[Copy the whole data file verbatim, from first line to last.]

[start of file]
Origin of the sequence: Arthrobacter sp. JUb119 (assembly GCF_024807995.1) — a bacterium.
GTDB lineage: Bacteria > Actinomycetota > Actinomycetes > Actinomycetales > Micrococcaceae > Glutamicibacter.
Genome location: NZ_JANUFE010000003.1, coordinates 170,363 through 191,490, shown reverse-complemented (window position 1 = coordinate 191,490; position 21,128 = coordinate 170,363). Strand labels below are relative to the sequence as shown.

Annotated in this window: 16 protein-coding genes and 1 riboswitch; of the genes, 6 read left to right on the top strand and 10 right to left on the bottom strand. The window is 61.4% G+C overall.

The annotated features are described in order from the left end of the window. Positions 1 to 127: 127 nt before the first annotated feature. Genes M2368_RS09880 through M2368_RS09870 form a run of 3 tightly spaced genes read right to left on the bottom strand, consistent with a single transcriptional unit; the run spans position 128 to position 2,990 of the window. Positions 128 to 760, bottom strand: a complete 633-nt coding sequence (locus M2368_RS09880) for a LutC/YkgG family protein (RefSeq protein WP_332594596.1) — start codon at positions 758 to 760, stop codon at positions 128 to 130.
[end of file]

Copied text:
Origin of the sequence: Arthrobacter sp. JUb119 (assembly GCF_024807995.1) — a bacterium.
GTDB lineage: Bacteria > Actinomycetota > Actinomycetes > Actinomycetales > Micrococcaceae > Glutamicibacter.
Genome location: NZ_JANUFE010000003.1, coordinates 170,363 through 191,490, shown reverse-complemented (window position 1 = coordinate 191,490; position 21,128 = coordinate 170,363). Strand labels below are relative to the sequence as shown.

Annotated in this window: 16 protein-coding genes and 1 riboswitch; of the genes, 6 read left to right on the top strand and 10 right to left on the bottom strand. The window is 61.4% G+C overall.

The annotated features are described in order from the left end of the window. Positions 1 to 127: 127 nt before the first annotated feature. Genes M2368_RS09880 through M2368_RS09870 form a run of 3 tightly spaced genes read right to left on the bottom strand, consistent with a single transcriptional unit; the run spans position 128 to position 2,990 of the window. Positions 128 to 760, bottom strand: a complete 633-nt coding sequence (locus M2368_RS09880) for a LutC/YkgG family protein (RefSeq protein WP_332594596.1) — start codon at positions 758 to 760, stop codon at positions 128 to 130.